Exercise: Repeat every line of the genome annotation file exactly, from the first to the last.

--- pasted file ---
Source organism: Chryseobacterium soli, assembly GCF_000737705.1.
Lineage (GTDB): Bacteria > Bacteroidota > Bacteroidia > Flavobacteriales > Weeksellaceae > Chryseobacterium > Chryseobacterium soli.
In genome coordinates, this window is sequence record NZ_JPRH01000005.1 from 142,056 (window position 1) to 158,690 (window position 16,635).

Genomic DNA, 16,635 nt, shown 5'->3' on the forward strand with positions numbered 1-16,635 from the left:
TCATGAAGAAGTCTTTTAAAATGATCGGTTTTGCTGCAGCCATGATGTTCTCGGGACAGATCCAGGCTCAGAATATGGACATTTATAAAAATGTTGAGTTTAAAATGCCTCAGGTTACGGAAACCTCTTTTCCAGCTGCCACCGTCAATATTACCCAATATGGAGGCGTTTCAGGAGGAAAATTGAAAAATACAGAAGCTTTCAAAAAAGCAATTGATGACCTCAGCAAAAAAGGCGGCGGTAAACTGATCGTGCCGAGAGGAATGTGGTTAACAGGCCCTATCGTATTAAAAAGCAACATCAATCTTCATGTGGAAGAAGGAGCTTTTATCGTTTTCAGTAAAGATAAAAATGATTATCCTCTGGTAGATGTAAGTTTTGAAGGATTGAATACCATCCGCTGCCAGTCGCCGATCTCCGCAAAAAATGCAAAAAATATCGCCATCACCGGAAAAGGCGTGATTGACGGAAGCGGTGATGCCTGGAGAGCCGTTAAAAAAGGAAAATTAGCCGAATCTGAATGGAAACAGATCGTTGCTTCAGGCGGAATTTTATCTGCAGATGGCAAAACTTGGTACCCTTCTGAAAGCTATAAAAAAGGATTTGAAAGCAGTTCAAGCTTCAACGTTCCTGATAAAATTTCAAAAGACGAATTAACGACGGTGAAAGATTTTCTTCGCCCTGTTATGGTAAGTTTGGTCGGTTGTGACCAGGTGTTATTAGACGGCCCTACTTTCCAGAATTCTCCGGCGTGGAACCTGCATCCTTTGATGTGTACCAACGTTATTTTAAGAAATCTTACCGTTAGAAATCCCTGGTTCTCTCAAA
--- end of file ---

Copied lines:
Source organism: Chryseobacterium soli, assembly GCF_000737705.1.
Lineage (GTDB): Bacteria > Bacteroidota > Bacteroidia > Flavobacteriales > Weeksellaceae > Chryseobacterium > Chryseobacterium soli.
In genome coordinates, this window is sequence record NZ_JPRH01000005.1 from 142,056 (window position 1) to 158,690 (window position 16,635).

Genomic DNA, 16,635 nt, shown 5'->3' on the forward strand with positions numbered 1-16,635 from the left:
TCATGAAGAAGTCTTTTAAAATGATCGGTTTTGCTGCAGCCATGATGTTCTCGGGACAGATCCAGGCTCAGAATATGGACATTTATAAAAATGTTGAGTTTAAAATGCCTCAGGTTACGGAAACCTCTTTTCCAGCTGCCACCGTCAATATTACCCAATATGGAGGCGTTTCAGGAGGAAAATTGAAAAATACAGAAGCTTTCAAAAAAGCAATTGATGACCTCAGCAAAAAAGGCGGCGGTAAACTGATCGTGCCGAGAGGAATGTGGTTAACAGGCCCTATCGTATTAAAAAGCAACATCAATCTTCATGTGGAAGAAGGAGCTTTTATCGTTTTCAGTAAAGATAAAAATGATTATCCTCTGGTAGATGTAAGTTTTGAAGGATTGAATACCATCCGCTGCCAGTCGCCGATCTCCGCAAAAAATGCAAAAAATATCGCCATCACCGGAAAAGGCGTGATTGACGGAAGCGGTGATGCCTGGAGAGCCGTTAAAAAAGGAAAATTAGCCGAATCTGAATGGAAACAGATCGTTGCTTCAGGCGGAATTTTATCTGCAGATGGCAAAACTTGGTACCCTTCTGAAAGCTATAAAAAAGGATTTGAAAGCAGTTCAAGCTTCAACGTTCCTGATAAAATTTCAAAAGACGAATTAACGACGGTGAAAGATTTTCTTCGCCCTGTTATGGTAAGTTTGGTCGGTTGTGACCAGGTGTTATTAGACGGCCCTACTTTCCAGAATTCTCCGGCGTGGAACCTGCATCCTTTGATGTGTACCAACGTTATTTTAAGAAATCTTACCGTTAGAAATCCCTGGTTCTCTCAAA